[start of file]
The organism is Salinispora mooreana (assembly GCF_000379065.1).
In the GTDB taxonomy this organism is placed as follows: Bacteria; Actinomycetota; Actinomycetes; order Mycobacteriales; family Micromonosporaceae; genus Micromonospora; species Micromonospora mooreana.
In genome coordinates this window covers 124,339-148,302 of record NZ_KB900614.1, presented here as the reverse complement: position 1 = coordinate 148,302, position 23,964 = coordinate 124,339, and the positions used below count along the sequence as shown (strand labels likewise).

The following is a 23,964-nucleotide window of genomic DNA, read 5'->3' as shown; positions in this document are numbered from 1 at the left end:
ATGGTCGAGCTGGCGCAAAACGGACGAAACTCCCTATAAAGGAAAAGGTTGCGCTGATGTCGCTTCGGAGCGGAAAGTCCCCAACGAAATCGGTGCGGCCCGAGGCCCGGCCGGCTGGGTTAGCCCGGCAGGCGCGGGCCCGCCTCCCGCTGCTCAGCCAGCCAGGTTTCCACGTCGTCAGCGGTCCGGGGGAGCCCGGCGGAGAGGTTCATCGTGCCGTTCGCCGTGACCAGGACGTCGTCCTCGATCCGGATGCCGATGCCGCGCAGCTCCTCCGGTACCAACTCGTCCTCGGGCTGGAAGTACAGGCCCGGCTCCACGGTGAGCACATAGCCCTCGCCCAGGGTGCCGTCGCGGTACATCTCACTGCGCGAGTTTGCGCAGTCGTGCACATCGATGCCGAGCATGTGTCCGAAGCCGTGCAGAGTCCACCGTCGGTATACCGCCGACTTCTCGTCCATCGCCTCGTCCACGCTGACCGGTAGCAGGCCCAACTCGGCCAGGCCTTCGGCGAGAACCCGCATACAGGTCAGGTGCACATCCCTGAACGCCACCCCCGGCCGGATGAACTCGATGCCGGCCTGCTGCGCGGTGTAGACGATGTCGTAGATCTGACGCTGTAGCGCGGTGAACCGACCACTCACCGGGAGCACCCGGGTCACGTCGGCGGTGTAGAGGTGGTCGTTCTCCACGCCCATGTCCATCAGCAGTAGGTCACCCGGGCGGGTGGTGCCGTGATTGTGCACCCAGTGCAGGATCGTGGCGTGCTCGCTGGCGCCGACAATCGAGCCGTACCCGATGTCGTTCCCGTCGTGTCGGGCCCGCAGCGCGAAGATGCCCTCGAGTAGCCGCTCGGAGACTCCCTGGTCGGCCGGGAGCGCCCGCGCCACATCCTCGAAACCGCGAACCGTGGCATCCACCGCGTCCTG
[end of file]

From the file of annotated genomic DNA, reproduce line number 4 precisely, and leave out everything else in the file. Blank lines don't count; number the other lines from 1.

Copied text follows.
The following is a 23,964-nucleotide window of genomic DNA, read 5'->3' as shown; positions in this document are numbered from 1 at the left end: